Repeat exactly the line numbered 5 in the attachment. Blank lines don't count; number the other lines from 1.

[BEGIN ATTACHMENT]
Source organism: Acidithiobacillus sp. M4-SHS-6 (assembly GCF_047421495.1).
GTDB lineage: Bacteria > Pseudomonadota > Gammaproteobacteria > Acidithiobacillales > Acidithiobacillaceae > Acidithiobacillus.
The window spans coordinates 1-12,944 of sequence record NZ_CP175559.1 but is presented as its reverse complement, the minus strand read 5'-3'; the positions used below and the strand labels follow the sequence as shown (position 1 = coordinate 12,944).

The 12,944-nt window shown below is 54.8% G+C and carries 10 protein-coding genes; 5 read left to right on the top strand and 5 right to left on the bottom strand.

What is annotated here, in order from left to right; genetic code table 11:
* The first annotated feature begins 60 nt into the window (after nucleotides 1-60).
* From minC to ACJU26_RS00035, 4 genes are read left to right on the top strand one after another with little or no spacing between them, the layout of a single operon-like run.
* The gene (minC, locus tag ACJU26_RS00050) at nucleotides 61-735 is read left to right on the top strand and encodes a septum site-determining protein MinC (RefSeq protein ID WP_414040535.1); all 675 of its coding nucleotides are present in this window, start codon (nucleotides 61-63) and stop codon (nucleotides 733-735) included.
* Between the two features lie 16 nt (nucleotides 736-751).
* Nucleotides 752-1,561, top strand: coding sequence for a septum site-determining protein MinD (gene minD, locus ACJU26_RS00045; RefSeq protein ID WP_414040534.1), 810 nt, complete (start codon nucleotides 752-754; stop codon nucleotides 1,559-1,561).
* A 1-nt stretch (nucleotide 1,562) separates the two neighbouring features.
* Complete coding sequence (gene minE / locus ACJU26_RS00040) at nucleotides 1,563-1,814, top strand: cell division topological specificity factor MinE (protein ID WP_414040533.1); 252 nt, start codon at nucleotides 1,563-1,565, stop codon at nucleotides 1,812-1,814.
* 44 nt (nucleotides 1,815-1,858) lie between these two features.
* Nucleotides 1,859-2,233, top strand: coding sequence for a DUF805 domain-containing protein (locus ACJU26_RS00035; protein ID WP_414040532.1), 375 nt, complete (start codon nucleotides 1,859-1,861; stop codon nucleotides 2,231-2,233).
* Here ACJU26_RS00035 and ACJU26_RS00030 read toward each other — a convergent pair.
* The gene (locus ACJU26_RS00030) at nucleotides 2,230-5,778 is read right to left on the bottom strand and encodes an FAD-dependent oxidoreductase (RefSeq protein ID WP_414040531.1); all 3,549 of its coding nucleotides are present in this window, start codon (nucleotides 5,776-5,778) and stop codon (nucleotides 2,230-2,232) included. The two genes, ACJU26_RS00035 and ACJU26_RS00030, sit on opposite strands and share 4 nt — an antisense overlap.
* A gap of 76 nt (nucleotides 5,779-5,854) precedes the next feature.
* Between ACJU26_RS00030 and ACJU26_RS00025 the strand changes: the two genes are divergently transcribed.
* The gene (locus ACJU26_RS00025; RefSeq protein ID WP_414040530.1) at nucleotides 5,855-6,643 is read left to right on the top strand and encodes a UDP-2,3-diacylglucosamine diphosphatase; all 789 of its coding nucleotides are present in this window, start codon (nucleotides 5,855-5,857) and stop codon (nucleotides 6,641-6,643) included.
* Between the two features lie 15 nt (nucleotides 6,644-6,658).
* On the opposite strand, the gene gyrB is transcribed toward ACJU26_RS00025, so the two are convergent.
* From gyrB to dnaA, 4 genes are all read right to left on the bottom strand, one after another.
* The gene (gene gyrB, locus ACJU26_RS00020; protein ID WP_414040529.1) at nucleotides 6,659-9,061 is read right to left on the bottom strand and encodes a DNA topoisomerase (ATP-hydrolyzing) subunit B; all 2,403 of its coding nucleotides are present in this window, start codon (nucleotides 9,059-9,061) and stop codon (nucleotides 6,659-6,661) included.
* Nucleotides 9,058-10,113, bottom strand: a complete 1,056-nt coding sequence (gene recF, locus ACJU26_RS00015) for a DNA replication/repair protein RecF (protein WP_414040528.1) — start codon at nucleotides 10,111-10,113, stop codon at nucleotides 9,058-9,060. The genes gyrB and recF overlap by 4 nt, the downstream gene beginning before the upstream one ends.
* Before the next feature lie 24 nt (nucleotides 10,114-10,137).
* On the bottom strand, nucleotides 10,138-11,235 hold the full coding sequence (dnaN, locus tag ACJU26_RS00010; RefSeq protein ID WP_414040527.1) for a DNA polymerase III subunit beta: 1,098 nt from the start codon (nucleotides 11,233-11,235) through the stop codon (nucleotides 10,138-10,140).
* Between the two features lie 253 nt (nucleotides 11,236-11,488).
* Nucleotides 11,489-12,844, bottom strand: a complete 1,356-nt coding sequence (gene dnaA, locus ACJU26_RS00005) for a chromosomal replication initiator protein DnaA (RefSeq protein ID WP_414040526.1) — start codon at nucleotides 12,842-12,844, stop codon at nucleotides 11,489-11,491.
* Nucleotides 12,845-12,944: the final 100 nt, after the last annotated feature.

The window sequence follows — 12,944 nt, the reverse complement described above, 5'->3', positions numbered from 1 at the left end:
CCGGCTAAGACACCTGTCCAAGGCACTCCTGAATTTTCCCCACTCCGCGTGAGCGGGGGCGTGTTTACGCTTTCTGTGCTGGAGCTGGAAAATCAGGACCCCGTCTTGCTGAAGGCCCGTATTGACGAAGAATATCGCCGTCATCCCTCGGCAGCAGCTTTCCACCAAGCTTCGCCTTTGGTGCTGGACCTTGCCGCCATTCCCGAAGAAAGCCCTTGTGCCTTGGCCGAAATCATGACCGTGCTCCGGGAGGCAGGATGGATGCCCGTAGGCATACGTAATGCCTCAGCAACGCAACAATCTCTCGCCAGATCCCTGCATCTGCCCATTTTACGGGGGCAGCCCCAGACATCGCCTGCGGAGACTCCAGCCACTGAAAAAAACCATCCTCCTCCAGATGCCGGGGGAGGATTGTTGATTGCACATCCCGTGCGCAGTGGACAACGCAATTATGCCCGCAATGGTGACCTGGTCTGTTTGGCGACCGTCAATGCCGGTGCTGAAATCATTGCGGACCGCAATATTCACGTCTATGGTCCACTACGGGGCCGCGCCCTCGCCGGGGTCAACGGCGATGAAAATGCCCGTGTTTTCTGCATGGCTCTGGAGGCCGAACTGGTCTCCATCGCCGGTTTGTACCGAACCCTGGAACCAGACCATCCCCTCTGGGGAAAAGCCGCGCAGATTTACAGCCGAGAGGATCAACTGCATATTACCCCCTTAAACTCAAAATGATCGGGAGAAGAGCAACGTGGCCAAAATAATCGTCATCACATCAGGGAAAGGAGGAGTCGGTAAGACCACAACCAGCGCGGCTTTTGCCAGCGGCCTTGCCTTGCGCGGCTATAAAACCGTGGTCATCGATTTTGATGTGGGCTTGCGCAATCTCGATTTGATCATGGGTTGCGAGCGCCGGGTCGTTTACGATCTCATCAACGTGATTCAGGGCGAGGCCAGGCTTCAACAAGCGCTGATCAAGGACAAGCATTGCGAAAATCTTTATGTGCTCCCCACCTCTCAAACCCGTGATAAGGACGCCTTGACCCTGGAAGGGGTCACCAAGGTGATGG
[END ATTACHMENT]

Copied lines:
What is annotated here, in order from left to right; genetic code table 11: